A suicide attacker on a motorcycle blew himself up in a market in a northwest Pakistani town on Friday, killing 17 people and wounding 50 people, officials said.
The violence is thought to be by extremist Sunnis.
Violence by Sunni extremists against Shi’ites is common in Pakistan, a Muslim country dominated by Sunnis but home to a sizeable Shiite minority. Although attacks by Shi’ites against Sunnis do occur, such violence is not as prevalent.
Sunni extremist groups such as al-Qaeda and the Taliban often believe Shi’ites are infidels and that it is permissible or even praiseworthy to kill them. The emergence of such extremist groups in the country has added to the frequency and viciousness of attacks against Shiites.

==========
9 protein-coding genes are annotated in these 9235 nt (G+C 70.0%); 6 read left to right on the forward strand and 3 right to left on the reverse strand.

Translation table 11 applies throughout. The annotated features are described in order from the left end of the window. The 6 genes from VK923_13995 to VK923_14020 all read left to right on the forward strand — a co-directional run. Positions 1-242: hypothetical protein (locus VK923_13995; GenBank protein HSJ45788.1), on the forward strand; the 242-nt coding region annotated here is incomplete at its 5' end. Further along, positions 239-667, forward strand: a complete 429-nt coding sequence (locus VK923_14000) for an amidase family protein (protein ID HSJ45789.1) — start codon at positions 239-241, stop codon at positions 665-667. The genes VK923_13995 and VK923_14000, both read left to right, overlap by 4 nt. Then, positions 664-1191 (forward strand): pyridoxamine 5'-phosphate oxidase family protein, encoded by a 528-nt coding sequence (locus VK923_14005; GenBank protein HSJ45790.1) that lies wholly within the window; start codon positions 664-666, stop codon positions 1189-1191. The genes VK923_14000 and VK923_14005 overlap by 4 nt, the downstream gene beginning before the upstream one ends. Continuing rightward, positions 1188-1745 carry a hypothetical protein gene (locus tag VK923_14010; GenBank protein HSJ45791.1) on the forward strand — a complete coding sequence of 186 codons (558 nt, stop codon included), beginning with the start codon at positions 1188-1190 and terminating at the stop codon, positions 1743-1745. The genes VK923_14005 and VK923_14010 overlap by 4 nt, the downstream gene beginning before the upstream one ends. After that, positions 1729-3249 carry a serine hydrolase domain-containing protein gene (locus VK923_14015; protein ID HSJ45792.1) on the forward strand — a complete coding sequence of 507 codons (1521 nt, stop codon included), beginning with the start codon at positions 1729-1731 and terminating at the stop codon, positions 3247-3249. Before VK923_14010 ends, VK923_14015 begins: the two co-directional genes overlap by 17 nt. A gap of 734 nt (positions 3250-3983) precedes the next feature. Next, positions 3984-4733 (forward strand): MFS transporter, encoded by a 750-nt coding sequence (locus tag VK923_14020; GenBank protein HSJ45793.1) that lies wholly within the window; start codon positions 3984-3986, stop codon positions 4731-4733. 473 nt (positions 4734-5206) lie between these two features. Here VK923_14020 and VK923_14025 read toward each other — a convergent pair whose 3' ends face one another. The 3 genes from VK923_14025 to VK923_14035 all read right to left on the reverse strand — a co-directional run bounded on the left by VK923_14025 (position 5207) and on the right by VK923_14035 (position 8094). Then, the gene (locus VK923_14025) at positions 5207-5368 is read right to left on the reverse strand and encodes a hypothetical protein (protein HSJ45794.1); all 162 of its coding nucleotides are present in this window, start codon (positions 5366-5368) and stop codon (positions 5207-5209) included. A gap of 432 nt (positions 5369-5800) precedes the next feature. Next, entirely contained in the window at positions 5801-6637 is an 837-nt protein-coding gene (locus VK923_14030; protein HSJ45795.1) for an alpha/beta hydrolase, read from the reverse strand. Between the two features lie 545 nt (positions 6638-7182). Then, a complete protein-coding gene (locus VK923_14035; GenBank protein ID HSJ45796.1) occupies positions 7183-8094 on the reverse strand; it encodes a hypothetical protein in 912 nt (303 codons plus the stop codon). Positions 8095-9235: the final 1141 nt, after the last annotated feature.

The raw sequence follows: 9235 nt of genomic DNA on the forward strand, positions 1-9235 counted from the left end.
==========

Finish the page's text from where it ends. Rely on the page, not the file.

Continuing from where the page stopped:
Local government administrator Wajid Ali said the bomber struck in a market in the town of Parachinar.
Many of the dead were shoppers or people with stalls in the market, he said.
A local Taliban commander, Fazal Saeed Haqqani, claimed responsibility for the attack in Parachinar, a mostly Shiite town in a region bordering Afghanistan. He justified the attack by saying that Shiites had been attacking Sunnis.
Parachinar and the nearby region of Kurram have been plagued by sectarian violence for several years. Shiites have been the overwhelming victims.
Pakistan has seen hundreds of suicide attacks over the last five years, mostly by militants in the northwest close to the Afghan border who have given haven to Qaeda operatives and insurgents fighting in Afghanistan. The army has responded with several offensives, but have had limited success in a country where extremism is rampant.